Wednesday, 9 January 2019
Girls in surfboards,
Twistin' round the fire,
Bakin' in the sun."
..In the bleak mid winter I thought we could use a reminder of what
sunny days look like.
Thank you mister Herge and The B-52s.
Off course nowhere on the cover of this collection did I see these words but I fear they are now indelibly inscribed on my mind, the bumpier parts of it anyway. Its a weird tale to be sure, this gateway to a Machenesque world of elder gods magics and dangerous folklore. Through him we read things we are not meant to read which in turn makes us see things we are surely not meant to see. Stories delivered in a wordy poetic prose style that those with shorter attention spans may find trying but which lends itself beautifully to a more traditional aural form of storytelling, as in fireside tales of terror. Although Arthur Machen was Welsh he shares much in common with Irish storytellers, whose powers of storytelling were developed in a golden age of magic words, before the power of the storyteller was forever diminished by the arrival of the printed word, one of the great steps forward in the enlightenment and the age of reason. For sure the good endowed far outweighs that which was lost but things were lost for sure, such as the special powers which came with an aural tradition.
The best place to encounter these stories is most definately the hearthside, with hungry flame and crackling wood shifting as it sparkily releases its locked in energies. I read it on a train, on Christmas Eve, traveling on the Enterprise Train between Belfast and Dublin. some one further down the nearly empty carriage was listening to folk music on some portable device and was forlornly singing along to it. I glimpsed a grey haired dark eyed face observing me impassively from across the aisle. It was my own reflection mirrored against the dark countryside which sped by barely glimpsed. Was I watching myself to observe my own reactions to what I was reading and having seen none lost interest?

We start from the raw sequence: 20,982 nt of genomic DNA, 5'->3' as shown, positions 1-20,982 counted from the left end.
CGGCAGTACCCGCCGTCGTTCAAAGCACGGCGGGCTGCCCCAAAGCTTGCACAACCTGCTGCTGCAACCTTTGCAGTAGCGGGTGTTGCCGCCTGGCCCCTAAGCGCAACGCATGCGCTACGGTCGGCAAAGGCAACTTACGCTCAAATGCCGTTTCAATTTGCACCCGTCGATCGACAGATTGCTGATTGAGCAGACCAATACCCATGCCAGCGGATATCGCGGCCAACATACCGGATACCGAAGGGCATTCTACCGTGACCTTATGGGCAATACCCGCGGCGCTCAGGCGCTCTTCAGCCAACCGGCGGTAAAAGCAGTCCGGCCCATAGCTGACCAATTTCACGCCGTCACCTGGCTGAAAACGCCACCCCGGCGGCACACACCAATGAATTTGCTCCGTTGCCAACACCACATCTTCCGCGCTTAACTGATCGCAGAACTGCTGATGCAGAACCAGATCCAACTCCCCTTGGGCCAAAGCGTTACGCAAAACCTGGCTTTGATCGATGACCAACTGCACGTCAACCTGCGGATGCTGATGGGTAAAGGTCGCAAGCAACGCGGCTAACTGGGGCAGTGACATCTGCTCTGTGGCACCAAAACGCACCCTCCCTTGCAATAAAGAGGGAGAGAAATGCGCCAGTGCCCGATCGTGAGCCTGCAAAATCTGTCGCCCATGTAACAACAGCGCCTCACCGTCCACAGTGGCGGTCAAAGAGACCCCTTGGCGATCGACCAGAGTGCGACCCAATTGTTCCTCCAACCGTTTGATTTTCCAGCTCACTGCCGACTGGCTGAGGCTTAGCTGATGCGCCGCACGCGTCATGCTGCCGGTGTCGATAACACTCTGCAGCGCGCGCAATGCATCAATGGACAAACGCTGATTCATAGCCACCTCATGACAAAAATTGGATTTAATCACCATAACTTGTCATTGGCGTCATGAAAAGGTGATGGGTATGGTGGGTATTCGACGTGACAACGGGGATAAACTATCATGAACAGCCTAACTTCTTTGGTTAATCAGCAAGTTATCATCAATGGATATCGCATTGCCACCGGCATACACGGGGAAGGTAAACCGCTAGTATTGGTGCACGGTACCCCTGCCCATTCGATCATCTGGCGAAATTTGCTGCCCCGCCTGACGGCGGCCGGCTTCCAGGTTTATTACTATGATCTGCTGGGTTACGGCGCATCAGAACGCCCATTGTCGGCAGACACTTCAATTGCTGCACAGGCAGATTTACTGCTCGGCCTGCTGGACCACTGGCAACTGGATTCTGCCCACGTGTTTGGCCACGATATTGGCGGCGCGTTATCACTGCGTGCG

Just how reliable are our own reflections anymore?
The other stories in this dover Thrift collection were The White People, The Inmost Light and The Shining Pyramid. Great stories birthed in the mystical bracken of more ancient times that feel more real to me than any of the desert religions and faiths which ursurped their position in the lives of the misty past we are rooted in. from a time before magic went to sleep bedded down in mossy imaginings in the true grey havens of our shared subconscious.
Elegant and yet suitably scary. Rather
defines an era.
It is true that readers and collectors of Sherlock Holmes and all things consulting detective-like love the notion of puzzles and their solutions. Just such a compulsion also exists at the very heart of the Cennobite mythos. Although in their case their solutions bring nothing but disaster upon the solver. Given this perhaps such an unusual cross over is not as unlikely as it sounds...
Nope.. actually it is. I am perhaps overcompensating because I enjoyed the book so much. Especially the first two thirds of the book before it escalates, or should I say degenerates to a War In Hell ( I use the word degenerate in a repulsively playful manner, by virtue of where it ends up things have to get oh so much worse before they get..even more worse.) The scale of the book becomes quite epic in scope, so much more epic than say the scale of the Holmes short stories. It has to be pointed out though the gory quality of some of the events does not always sit comfortably with the Holmes and Watson we know. Imagine Holmes and Watson waking up aboard the Nostromo and finding themselves being pursued by a Xenomorph through maintenance ducts or using flame throwers, it just feels so off at times. Yet perversely, in every sense of the word, it is this very aspect which so appeals to Clive Barker readers. in a strange way the novel mirrors the progress of the Hellraiser movies and their reinvention of Cennobite lore as they went along. There was also the notion of the very real sexual repression of the Victorian era and the growth of the Decadence movement towards the end of that period. Human sexuality is wont to blossom in myriad forms when under the pressure of a heartless thumb or boot. Fetishism and decadence bloom by the light of strange moons, so to speak. There were societies and special clubs that catered to all manner of tastes, then and now. one merely required the material wealth and an invitation to partake. In the instance of The Cennobites it was the puzzle box which served as the invitation to the court of the hell priests,The Order Of The Gash, although as Pin Head himself once gothically intoned it is all about the player not the game.
To have Holmes and Watson as prime movers in a War In Hell may seem to some a bit like having Ms Marple leading armies of men and elves in Middle Earth but to a large degree Paul Kane pulls it off. Mostly down to his umbrella knowledge of both franchises. From events in Holmes movies such as Young Sherlock right through to the Indiana Holmes advs (The Robert Downey Jnr Holmes movies.) to the various lurid chapters in the Hellraiser saga. In the end the whole novel involves a descent into hell which no one escapes without scars.
War is hell with war in Hell being the very worst.